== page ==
The NIMH’s CATIE trial of antipsychotics for adult schizophrenia is regularly understood to have shown that atypical antipsychotics are “no better” than the old standard antipsychotics. The CATIE study was one of several government-funded trials, here in the United States and in the United Kingdom, to come to that finding. But another conclusion to draw from CATIE is that neither the old drugs or the new ones can really be said to “work” for most patients, given that 74% of the 1,432 patients in the trial stopped taking the assigned antipsychotic within 18 months, mostly because of “intolerable side effects” or the drug’s “inefficacy.”
Now the 12-month results from the NIMH-funded “Treatment of Early-Onset Schizophrenia Spectrum” study are about to be published, and, unfortunately, in this age group (eight to nineteen years old), the results are even more disappointing. Only 14 of the 116 youth (12%) responded to the study medication and were able to successfully stay on it for one year. In other words, the 74% failure rate in adults climbed to 88% in youth. The results will be published in the June issue of the Journal of the American Academy of Child & Adolescent Psychiatry (and have already been published by the journal online.)
The TEOSS study was not placebo-controlled. The 116 youth entrolled into the trial were randomized either to a standard antipsychotic (molindone) or to an atypical antipsychotic (olanzapine or risperidone.) The investigators hypothesized that “treatment with olanzapine and risperidone would be associated with greater treatment response and greater tolerability than treatment with molindone,” but that did not turn out to be the case. At the end of eight weeks, the response rate was 50% for those treated with molindone, 46% for risperidone, and 34% for olanzapine. Adverse events were “frequent” in all three groups.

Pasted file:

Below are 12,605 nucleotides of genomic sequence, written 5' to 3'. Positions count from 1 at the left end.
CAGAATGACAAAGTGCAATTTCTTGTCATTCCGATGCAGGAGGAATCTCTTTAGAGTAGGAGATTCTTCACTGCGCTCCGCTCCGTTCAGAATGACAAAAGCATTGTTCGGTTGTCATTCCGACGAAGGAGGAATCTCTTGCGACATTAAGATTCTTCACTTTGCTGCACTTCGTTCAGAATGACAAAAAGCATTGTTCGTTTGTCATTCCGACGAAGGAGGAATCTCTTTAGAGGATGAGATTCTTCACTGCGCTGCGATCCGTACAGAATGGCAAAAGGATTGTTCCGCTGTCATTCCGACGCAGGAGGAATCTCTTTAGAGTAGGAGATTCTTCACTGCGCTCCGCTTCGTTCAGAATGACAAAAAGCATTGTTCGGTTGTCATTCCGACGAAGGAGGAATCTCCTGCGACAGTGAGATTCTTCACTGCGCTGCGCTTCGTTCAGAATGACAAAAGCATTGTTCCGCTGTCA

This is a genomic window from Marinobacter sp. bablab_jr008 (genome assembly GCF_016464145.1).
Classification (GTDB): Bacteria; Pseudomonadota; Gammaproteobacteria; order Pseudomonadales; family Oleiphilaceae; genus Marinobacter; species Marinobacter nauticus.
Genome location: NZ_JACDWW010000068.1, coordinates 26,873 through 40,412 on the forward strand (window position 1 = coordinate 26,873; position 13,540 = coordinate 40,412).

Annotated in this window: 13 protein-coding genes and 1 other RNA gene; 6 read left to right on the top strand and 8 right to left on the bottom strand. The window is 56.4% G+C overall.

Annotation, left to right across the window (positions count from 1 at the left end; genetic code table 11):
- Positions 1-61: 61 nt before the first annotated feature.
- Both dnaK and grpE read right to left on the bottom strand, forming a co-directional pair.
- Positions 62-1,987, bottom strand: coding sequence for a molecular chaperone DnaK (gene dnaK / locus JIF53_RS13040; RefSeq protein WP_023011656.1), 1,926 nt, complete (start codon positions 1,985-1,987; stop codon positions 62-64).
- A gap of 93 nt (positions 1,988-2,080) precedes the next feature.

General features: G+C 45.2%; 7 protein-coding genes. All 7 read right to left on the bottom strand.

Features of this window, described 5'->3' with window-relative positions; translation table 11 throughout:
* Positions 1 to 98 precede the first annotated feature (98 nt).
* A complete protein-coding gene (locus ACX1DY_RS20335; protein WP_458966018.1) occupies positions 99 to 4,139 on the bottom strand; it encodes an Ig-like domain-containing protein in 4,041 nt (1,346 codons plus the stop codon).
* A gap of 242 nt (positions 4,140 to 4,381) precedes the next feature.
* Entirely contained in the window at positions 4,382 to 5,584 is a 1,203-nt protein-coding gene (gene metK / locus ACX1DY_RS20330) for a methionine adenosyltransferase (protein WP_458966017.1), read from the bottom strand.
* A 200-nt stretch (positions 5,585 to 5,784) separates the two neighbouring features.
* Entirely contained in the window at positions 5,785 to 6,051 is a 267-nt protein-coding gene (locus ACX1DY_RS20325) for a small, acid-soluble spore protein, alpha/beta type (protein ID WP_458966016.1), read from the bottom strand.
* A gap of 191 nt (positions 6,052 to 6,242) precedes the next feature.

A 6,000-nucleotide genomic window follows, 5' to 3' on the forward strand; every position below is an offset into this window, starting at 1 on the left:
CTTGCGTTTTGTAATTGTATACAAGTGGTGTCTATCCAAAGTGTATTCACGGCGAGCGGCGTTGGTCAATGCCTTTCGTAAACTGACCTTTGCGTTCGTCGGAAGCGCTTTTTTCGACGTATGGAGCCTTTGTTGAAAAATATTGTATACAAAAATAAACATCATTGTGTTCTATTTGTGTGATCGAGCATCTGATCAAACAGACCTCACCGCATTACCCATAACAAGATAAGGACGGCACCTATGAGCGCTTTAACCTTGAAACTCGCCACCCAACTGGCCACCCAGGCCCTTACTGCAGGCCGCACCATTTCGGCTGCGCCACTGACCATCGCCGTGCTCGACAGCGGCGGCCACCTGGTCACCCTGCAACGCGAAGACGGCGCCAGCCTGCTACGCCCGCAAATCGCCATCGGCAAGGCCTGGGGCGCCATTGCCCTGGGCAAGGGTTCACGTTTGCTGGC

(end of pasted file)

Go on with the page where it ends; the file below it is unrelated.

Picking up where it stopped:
Only those youth who “responded” during the initial eight weeks — 54 of the 116 — were entered into the 44-week maintenance study. Forty of the 54 youth dropped out during this period because of “adverse effects” or “inadequate response.” Thus, only 14 of the 116 youth who entered the study responded to the study medication and stayed on it for as long as one year.
These study results are disturbing for three reasons.
First, as is well known, the prescribing of antipsychotics to youth took off in the mid 1990s based on a belief, among psychiatrists, that the atypicals were safer and more efficacious than the old drugs. CATIE showed that not to be true in adults, and now we see the same thing in youth. So this trial tells of prescribing patterns that arose from a delusion, and that generally is not a recipe for good medicine.
Second, we see in the 12-month results evidence of a failed therapy. The bottom-line might be summed up this way: The drug treatment could be said to have worked for 12% of the patients, and to not have worked for the remaining 88%.
Third, we now have to ask this question about the youth in the latter category: Was the drug treatment therapeutically “neutral” for the 88% who tried one of the three antipsychotics and then couldn’t stay on that drug for a year, or was the treatment ultimately “harmful,” given that antipsychotics can cause so many troubling side effects? In other words, would these patients — 102 of the original cohort of 116 in the trial — have been better off at the end of one year if they had been treated from the beginning with a non-drug therapy, instead of an antipsychotic?
The TEOSS trial can’t answer that question. But it’s clearly one that needs to be asked.
Dont forget to read Robert Whitaker’s new book, Anatomy of an Epidemic: Magic Bullets, Psychiatric Drugs, and the Astonishing Rise of Mental Illness in America